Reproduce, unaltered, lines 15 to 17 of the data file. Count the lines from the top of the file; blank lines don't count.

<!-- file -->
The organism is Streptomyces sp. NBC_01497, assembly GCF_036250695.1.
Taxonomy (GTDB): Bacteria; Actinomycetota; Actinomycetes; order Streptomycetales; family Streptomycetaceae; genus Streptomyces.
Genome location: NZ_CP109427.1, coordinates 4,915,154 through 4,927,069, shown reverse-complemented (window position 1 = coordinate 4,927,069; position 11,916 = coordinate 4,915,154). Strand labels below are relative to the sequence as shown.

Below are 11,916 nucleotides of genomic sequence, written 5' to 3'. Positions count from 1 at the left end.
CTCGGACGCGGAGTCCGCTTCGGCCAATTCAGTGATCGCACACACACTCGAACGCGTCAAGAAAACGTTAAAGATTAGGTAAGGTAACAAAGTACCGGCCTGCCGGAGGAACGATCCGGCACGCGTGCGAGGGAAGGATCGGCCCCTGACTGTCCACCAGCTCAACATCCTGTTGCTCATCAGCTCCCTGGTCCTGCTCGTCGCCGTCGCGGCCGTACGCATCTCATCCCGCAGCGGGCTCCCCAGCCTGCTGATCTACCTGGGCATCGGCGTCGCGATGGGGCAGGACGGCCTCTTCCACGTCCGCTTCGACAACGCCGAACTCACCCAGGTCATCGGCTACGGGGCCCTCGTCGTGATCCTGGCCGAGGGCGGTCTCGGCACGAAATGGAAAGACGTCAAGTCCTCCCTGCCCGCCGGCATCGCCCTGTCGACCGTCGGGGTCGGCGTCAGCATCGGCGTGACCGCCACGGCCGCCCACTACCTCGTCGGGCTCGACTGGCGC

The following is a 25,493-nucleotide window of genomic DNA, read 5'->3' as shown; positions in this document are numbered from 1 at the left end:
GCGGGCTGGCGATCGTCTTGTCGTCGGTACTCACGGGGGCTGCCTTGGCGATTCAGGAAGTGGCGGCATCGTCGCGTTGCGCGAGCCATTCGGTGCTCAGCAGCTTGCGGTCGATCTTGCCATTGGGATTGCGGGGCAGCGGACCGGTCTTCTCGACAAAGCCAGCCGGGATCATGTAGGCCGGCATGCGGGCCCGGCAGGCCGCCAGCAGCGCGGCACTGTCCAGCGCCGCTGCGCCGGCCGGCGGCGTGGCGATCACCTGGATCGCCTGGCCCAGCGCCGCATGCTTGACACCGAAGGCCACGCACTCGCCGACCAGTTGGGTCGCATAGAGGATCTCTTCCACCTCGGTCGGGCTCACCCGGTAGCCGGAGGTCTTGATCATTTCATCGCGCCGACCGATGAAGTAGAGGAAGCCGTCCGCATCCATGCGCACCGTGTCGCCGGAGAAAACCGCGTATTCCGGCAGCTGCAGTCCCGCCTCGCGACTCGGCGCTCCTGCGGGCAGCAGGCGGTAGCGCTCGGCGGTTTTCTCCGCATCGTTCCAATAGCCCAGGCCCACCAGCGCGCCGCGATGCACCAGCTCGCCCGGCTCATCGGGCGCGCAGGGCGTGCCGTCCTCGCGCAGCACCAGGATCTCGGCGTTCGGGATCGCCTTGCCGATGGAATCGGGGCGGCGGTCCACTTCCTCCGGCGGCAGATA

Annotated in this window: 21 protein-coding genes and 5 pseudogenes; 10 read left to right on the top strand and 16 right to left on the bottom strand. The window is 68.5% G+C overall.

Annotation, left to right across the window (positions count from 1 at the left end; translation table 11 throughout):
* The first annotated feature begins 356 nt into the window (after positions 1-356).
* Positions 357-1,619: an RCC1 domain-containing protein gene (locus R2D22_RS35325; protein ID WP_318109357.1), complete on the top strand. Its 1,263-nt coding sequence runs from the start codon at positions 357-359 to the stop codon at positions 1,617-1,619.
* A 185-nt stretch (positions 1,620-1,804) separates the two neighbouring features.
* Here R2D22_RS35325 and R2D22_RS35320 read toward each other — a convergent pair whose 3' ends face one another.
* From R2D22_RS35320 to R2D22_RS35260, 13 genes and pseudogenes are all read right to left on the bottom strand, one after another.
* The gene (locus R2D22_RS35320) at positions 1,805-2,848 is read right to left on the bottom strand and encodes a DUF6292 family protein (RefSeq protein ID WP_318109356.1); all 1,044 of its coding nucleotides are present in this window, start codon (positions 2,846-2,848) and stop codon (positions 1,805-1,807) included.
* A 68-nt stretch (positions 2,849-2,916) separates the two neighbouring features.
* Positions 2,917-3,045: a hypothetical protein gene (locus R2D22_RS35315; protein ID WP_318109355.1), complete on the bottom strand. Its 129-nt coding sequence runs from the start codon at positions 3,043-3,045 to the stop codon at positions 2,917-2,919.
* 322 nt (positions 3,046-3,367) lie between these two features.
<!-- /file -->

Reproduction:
* The gene (locus R2D22_RS35320) at positions 1,805-2,848 is read right to left on the bottom strand and encodes a DUF6292 family protein (RefSeq protein ID WP_318109356.1); all 1,044 of its coding nucleotides are present in this window, start codon (positions 2,846-2,848) and stop codon (positions 1,805-1,807) included.
* A 68-nt stretch (positions 2,849-2,916) separates the two neighbouring features.
* Positions 2,917-3,045: a hypothetical protein gene (locus R2D22_RS35315; protein ID WP_318109355.1), complete on the bottom strand. Its 129-nt coding sequence runs from the start codon at positions 3,043-3,045 to the stop codon at positions 2,917-2,919.